Thursday, March 14, 2013

March Rebellion

I awoke this morning stiff and sore at the sight of winter’s black, littered sidewalks. It was in the low 30’s and my car didn't need warming. The snow is melting and spring is just toying with us. The clocks are shooting bullets and minutes and seconds into our daylight hours and when I awake it’s still dark out. The dreariness of winter has crept in. I rolled onto my yoga mat early like a bear this morning. Way before the sun was up, I started breathing. I glued my palms to the ground faithfully, but routinely: Down dog. Breathe. Stretch. Plank. Breathe. Flow. Reach. Wake up.Warrior. Breathe… Get up. Go to work. Make dinner. Make more money. Brush your teeth. Floss. Get your work done. Get to bed on time. Get up. Do it all over again…

The rebellion started in my yoga practice at a very distinct moment last March. I suddenly felt a piercing shot of sweetness in my lower back. A sharp shooting pain that started in my left butt cheek, creased into my hip, and shot straight up my spine. In a quick moment I just exhaled and collapsed into pain on the ground. Now traditionally,my usual response to something like this might be anger and frustration at myself, embarrassment, or blame on the yoga teacher for pushing us too hard. Perhaps it’s an old injury? Maybe I did the move wrong? Maybe I had just taken my usual moves for granted and stopped engaging my core for protection. All it takes isa second of disengagement; just a second of having your guard down, and you’re down for the count. I would frantically try to diagnose the problem and even panic while imagining what life would be like if I couldn't ever move my legs again. 

After years and years of self-masochism, something inside my heart finally clicked into place. I gathered myself in child’s pose. My forehead touched the ground in worship and gratitude. I just slowed the noise in my head and tears and sweat dripped onto my mat. I sat with the pain. I sat with the discomfort and didn't struggle. I was that girl crying in yoga class, but instead of judgment or justification for the tears, I just let it all go.

You’ll be okay. You’re strong enough. I told myself kindly. Sometimes these things happen. It’s not your fault,Amy, you’ll heal. A kind, inner voice started speaking to me compassionately. I stretched through the pain and tried to just breathe. I started to pick my body up but had to re-learn the most basic moves to compensate for my left hip.Finally, I didn't force movement; I just rested. I was forced to sit quietly and take up the usual space on my mat with just my breath alone. While still in savasana, the world moved frantically around me, but a peace came over me. Then,a fierce confidence in the universe hit me. I felt my body heavy and painless;a feast to the earth that supported it. Everything that was meant to happen will just happen, and I will be okay.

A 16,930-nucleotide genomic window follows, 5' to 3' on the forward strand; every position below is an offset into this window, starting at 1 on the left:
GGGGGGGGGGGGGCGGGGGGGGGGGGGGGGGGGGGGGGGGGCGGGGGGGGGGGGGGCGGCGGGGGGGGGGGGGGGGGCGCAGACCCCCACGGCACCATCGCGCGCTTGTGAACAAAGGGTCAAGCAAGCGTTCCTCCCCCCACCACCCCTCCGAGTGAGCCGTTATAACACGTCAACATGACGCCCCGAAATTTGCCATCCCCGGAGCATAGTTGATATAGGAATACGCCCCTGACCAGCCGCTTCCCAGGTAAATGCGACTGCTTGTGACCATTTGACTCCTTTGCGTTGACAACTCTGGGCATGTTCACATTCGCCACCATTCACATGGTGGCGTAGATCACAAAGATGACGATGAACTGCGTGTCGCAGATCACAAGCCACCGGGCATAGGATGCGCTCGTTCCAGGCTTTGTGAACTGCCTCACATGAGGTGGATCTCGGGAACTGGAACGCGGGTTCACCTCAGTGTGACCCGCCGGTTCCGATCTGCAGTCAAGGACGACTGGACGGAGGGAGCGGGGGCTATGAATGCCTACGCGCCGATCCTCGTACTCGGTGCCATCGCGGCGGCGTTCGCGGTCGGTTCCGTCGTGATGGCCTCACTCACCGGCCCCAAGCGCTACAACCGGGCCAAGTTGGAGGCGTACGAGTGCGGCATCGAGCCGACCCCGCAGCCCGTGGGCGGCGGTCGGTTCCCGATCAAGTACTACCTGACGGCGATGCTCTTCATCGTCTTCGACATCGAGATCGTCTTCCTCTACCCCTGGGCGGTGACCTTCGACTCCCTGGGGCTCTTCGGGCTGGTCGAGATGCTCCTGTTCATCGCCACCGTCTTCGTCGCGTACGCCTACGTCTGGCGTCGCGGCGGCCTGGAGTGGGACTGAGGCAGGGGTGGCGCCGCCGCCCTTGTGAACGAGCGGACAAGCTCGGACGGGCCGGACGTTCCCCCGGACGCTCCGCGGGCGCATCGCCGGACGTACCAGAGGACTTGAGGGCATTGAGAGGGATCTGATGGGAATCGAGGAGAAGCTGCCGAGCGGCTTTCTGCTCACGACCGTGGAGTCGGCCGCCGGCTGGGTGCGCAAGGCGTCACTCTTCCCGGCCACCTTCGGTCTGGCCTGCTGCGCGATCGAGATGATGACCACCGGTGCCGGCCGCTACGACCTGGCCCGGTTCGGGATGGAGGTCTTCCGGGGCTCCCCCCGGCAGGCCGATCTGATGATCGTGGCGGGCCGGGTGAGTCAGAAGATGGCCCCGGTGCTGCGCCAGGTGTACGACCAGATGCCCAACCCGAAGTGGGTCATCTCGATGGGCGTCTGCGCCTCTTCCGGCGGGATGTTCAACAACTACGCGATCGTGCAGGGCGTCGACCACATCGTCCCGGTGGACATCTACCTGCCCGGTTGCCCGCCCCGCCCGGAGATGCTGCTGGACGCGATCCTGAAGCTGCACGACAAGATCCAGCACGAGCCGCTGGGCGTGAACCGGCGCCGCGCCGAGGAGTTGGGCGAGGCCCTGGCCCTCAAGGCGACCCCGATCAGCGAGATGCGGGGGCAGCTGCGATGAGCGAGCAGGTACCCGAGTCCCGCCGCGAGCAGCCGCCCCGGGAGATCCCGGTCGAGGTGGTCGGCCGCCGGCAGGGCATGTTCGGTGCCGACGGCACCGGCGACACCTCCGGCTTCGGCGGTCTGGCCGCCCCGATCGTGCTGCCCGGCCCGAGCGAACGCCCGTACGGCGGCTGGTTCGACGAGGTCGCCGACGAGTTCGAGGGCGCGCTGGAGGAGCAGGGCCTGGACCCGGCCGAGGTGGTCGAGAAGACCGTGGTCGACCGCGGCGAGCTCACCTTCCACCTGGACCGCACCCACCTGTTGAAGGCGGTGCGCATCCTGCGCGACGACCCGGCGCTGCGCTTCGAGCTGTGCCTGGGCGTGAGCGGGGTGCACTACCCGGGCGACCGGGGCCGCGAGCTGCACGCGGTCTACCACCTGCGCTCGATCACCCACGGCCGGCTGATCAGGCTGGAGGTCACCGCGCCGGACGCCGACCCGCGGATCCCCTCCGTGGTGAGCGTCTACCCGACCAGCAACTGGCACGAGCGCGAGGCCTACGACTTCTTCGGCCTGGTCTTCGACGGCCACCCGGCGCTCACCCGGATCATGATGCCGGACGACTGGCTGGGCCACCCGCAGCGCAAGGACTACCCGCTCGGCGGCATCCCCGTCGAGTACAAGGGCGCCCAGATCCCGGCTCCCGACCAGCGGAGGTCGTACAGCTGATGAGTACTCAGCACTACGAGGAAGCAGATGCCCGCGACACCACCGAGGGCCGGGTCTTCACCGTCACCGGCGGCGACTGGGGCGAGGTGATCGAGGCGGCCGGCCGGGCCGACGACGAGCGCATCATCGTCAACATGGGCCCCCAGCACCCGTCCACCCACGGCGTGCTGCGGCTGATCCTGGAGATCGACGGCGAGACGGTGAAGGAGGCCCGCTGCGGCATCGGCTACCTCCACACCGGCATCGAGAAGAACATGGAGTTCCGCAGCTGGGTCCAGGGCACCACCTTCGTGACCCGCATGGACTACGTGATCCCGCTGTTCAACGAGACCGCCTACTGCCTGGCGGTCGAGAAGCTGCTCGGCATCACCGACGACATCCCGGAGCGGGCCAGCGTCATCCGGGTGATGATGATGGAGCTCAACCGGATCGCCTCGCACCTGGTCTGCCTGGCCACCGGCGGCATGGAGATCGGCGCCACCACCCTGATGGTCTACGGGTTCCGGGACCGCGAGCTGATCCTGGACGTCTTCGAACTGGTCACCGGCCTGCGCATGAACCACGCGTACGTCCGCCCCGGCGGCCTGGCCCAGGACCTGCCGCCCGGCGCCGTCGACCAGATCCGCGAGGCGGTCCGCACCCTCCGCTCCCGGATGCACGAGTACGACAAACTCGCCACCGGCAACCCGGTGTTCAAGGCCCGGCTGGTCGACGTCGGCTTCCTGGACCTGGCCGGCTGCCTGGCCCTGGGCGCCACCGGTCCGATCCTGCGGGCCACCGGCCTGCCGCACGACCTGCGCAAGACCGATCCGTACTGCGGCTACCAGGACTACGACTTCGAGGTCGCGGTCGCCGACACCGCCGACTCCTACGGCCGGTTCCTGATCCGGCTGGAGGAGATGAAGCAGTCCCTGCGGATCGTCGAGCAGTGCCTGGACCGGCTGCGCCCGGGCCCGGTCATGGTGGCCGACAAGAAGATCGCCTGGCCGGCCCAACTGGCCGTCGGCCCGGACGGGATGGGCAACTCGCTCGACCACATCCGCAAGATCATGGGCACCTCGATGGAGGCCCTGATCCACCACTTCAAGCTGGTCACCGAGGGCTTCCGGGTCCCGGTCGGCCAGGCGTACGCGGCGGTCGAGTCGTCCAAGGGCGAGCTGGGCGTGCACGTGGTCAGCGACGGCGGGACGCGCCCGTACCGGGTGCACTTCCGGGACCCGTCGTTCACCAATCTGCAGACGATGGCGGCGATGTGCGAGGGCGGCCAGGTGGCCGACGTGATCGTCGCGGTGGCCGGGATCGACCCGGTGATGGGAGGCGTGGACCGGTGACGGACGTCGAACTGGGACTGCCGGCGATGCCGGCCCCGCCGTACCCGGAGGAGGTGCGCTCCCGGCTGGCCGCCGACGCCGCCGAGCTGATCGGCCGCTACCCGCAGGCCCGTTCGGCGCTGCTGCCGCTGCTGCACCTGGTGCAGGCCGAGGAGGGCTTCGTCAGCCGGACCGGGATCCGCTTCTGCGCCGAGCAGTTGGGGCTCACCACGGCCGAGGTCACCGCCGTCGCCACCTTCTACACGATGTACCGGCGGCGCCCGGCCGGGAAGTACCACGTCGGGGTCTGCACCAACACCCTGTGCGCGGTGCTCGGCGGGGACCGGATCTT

It was in that moment, with the ground underneath me, that I started receiving exactly what I wanted. I started manifesting my intentions  I stopped the usual cravings and pangs and started trusting in abundance. I stopped wishing for a partner to woo me with flowers and buy a home with me. I stopped crossing my fingers and toes to get through the next paycheck. I stopped longing to get married and have kids. I stopped craving a mother who made me soup when I was sick and I finally stopped yearning for a father who stopped drinking. This was my rebellion: A break in the patterns of yearning and replacing the frantic thoughts with trust. Suddenly I expected greatness and nothing less.

A year later, this March is even more insistent than the last. My brother called with a cryptic message explaining that my father was in the hospital again from drinking too much. I felt a twinge of pain in my lower back this morning on my mat; a simple reminder to slow down, breathe and sit with the discomfort of winter. My rebellion is to trust that spring will eventually come and I simply bow my head and say thank you for it when it does. 

I don’t search or grasp in downward dog anymore. I don’t look around at other people in class and reach for them. I just rest. I expect flowers and romance. I expect warm soup from my dear friends. I’m building a home for myself and I have children all around me. Life is not monotonous anymore. I just let my palms sink into the mat and my strong arms float my hips up, effortlessly. I dive and jump in. The pain in my hip always soothes eventually, but remains an occasional reminder not to lean too much onto the future. Letting go, living in the present, and being kind to myself, are all extreme acts of bravery. Trusting in the abundance of the universe is one of the most delicious acts of rebellion. 


This article first appeared in Minerva Rising. Visit their site and support them! So honored to be a contributor in this literary journal.